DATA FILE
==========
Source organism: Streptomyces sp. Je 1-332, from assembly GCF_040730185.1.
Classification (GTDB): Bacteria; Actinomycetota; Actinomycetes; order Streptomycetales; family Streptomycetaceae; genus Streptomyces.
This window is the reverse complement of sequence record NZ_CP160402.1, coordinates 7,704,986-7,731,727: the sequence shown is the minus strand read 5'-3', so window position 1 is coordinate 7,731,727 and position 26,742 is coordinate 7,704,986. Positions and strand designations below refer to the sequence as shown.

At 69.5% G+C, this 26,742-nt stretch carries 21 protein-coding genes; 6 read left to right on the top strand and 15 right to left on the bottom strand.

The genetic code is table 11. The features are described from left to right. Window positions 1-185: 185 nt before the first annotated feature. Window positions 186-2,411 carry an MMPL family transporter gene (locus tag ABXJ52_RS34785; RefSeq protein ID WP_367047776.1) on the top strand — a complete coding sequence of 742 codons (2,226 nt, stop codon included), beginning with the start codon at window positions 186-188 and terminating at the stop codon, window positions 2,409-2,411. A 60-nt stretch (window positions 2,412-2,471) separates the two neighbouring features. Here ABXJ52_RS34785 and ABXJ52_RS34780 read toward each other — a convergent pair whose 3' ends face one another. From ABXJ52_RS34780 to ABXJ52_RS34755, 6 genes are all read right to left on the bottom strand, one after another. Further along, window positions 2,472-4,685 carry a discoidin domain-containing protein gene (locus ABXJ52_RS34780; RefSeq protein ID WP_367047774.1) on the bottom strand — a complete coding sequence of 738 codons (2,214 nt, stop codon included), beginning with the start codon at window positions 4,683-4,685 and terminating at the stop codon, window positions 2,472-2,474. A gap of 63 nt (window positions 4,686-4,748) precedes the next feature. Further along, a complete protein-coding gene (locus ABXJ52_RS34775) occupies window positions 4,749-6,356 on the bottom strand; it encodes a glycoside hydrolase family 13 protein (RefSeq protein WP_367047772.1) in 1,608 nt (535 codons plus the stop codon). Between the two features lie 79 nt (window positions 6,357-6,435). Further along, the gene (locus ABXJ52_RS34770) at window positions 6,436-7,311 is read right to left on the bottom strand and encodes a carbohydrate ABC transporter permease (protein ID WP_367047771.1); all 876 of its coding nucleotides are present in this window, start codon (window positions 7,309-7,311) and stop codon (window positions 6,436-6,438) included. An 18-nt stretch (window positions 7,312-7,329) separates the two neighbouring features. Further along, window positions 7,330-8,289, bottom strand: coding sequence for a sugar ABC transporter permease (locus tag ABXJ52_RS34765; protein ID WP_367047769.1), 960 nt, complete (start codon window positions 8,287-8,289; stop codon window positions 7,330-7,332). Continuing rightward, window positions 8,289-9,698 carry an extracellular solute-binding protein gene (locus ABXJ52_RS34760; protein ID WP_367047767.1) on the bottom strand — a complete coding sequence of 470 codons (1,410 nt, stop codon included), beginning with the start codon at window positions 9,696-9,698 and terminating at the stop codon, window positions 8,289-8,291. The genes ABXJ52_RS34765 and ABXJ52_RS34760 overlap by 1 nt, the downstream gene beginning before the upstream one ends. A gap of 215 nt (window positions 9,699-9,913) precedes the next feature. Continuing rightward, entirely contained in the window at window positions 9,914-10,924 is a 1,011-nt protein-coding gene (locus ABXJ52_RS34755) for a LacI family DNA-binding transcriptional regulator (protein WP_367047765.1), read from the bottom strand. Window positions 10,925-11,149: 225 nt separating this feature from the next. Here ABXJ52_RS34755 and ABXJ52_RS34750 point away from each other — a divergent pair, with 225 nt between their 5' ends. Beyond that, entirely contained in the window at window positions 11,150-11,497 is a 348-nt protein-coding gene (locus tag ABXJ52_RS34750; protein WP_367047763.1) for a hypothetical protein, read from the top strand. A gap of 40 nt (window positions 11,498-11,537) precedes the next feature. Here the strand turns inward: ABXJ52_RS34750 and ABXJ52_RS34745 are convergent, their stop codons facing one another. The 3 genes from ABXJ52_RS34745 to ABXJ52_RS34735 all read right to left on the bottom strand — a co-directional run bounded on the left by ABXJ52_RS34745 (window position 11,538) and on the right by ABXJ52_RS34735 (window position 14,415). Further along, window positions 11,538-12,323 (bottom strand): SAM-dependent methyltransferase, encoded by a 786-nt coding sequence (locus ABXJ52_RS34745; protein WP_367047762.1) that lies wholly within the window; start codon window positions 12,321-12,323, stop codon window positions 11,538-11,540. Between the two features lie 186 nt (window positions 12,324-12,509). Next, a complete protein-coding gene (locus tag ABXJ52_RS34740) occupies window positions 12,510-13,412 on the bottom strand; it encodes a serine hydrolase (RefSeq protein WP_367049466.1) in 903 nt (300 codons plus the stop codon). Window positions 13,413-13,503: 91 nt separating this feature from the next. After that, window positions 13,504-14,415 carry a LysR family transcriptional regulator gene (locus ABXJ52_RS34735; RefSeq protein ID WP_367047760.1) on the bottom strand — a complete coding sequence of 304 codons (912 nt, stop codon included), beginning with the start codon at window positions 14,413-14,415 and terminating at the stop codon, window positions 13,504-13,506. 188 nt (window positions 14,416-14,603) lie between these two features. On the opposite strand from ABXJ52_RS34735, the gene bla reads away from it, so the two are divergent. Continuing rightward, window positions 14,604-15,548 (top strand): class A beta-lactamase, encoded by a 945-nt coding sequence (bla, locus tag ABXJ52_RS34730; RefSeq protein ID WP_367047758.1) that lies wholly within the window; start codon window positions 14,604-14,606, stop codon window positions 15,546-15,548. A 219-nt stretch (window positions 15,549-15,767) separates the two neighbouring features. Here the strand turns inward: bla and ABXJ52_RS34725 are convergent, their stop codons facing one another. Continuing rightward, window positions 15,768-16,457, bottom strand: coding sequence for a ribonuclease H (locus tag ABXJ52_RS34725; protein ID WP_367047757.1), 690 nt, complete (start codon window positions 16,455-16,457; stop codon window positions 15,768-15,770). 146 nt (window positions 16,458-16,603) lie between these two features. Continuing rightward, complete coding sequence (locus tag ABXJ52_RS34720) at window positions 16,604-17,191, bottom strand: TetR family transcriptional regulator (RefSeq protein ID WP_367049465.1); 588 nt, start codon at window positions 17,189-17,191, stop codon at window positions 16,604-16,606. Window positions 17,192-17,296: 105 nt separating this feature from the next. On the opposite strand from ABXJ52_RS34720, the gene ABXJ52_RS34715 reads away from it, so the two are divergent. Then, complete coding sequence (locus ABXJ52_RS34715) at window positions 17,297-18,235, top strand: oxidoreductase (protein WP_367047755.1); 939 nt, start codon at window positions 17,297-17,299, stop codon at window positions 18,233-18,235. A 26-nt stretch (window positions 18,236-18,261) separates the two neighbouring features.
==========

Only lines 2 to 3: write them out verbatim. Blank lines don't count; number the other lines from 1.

Classification (GTDB): Bacteria; Actinomycetota; Actinomycetes; order Streptomycetales; family Streptomycetaceae; genus Streptomyces.
This window is the reverse complement of sequence record NZ_CP160402.1, coordinates 7,704,986-7,731,727: the sequence shown is the minus strand read 5'-3', so window position 1 is coordinate 7,731,727 and position 26,742 is coordinate 7,704,986. Positions and strand designations below refer to the sequence as shown.